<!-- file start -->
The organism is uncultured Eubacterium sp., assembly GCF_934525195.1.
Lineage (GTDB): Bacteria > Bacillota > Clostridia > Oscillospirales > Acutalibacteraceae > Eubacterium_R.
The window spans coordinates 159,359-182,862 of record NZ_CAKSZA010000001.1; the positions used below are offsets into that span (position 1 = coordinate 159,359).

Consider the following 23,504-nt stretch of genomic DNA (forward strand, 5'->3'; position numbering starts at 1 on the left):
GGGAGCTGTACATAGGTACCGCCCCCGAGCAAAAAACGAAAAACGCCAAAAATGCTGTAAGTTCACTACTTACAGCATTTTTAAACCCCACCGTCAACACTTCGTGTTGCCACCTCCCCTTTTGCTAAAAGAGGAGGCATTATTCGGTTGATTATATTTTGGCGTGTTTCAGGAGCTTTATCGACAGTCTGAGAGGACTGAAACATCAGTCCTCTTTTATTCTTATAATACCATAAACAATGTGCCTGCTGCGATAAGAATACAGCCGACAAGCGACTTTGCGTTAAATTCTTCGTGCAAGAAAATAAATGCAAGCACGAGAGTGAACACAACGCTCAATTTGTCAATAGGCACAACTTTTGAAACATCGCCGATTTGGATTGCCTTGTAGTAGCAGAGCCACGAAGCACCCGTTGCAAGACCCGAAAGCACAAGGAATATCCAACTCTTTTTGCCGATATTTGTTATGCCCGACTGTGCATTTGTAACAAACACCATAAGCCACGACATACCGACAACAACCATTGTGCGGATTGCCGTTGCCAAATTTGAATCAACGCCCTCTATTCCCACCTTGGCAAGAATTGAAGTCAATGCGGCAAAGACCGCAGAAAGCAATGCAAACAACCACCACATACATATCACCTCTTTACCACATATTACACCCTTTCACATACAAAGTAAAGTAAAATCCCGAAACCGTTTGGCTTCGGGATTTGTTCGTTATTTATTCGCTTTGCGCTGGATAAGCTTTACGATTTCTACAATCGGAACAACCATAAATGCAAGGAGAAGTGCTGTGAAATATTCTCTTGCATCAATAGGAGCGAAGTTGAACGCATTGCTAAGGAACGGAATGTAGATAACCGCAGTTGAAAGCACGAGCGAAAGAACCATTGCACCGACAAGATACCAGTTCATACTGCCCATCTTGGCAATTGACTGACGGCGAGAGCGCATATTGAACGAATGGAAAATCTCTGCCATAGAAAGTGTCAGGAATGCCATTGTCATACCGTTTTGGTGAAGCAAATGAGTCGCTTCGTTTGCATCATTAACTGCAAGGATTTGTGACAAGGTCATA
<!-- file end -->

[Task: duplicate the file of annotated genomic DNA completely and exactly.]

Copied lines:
The organism is uncultured Eubacterium sp., assembly GCF_934525195.1.
Lineage (GTDB): Bacteria > Bacillota > Clostridia > Oscillospirales > Acutalibacteraceae > Eubacterium_R.
The window spans coordinates 159,359-182,862 of record NZ_CAKSZA010000001.1; the positions used below are offsets into that span (position 1 = coordinate 159,359).

Consider the following 23,504-nt stretch of genomic DNA (forward strand, 5'->3'; position numbering starts at 1 on the left):
GGGAGCTGTACATAGGTACCGCCCCCGAGCAAAAAACGAAAAACGCCAAAAATGCTGTAAGTTCACTACTTACAGCATTTTTAAACCCCACCGTCAACACTTCGTGTTGCCACCTCCCCTTTTGCTAAAAGAGGAGGCATTATTCGGTTGATTATATTTTGGCGTGTTTCAGGAGCTTTATCGACAGTCTGAGAGGACTGAAACATCAGTCCTCTTTTATTCTTATAATACCATAAACAATGTGCCTGCTGCGATAAGAATACAGCCGACAAGCGACTTTGCGTTAAATTCTTCGTGCAAGAAAATAAATGCAAGCACGAGAGTGAACACAACGCTCAATTTGTCAATAGGCACAACTTTTGAAACATCGCCGATTTGGATTGCCTTGTAGTAGCAGAGCCACGAAGCACCCGTTGCAAGACCCGAAAGCACAAGGAATATCCAACTCTTTTTGCCGATATTTGTTATGCCCGACTGTGCATTTGTAACAAACACCATAAGCCACGACATACCGACAACAACCATTGTGCGGATTGCCGTTGCCAAATTTGAATCAACGCCCTCTATTCCCACCTTGGCAAGAATTGAAGTCAATGCGGCAAAGACCGCAGAAAGCAATGCAAACAACCACCACATACATATCACCTCTTTACCACATATTACACCCTTTCACATACAAAGTAAAGTAAAATCCCGAAACCGTTTGGCTTCGGGATTTGTTCGTTATTTATTCGCTTTGCGCTGGATAAGCTTTACGATTTCTACAATCGGAACAACCATAAATGCAAGGAGAAGTGCTGTGAAATATTCTCTTGCATCAATAGGAGCGAAGTTGAACGCATTGCTAAGGAACGGAATGTAGATAACCGCAGTTGAAAGCACGAGCGAAAGAACCATTGCACCGACAAGATACCAGTTCATACTGCCCATCTTGGCAATTGACTGACGGCGAGAGCGCATATTGAACGAATGGAAAATCTCTGCCATAGAAAGTGTCAGGAATGCCATTGTCATACCGTTTTGGTGAAGCAAATGAGTCGCTTCGTTTGCATCATTAACTGCAAGGATTTGTGACAAGGTCATA